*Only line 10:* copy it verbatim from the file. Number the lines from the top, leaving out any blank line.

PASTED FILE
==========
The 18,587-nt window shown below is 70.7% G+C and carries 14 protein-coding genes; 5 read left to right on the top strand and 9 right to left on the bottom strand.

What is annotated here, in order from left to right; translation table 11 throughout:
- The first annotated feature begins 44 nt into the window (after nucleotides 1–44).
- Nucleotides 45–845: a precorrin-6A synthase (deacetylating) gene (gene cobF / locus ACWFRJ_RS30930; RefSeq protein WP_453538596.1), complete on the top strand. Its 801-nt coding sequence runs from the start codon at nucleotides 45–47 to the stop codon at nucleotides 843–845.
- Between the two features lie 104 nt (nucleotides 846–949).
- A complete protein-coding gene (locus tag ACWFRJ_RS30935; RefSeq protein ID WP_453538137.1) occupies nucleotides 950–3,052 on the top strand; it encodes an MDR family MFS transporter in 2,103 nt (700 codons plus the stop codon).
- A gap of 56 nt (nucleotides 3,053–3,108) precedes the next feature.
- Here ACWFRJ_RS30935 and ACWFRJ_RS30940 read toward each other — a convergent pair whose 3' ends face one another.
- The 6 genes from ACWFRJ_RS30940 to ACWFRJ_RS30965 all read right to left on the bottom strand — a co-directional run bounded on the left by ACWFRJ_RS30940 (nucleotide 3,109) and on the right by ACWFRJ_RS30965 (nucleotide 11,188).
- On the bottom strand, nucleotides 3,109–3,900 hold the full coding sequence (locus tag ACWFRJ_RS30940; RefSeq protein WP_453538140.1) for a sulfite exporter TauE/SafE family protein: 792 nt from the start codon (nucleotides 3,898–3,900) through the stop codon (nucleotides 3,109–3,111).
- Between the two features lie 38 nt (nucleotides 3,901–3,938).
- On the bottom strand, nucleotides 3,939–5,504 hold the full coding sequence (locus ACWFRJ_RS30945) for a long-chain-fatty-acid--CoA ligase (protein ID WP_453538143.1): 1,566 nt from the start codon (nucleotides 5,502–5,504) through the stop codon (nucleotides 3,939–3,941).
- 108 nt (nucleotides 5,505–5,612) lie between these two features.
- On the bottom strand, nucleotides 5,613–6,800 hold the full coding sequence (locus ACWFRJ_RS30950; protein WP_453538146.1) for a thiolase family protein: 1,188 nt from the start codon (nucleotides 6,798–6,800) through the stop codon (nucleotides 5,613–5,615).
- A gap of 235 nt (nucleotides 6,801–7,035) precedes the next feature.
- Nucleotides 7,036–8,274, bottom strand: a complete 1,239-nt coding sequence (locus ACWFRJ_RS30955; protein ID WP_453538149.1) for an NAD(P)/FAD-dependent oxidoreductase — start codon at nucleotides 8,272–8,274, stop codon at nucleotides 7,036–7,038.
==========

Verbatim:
- On the bottom strand, nucleotides 3,109–3,900 hold the full coding sequence (locus tag ACWFRJ_RS30940; RefSeq protein WP_453538140.1) for a sulfite exporter TauE/SafE family protein: 792 nt from the start codon (nucleotides 3,898–3,900) through the stop codon (nucleotides 3,109–3,111).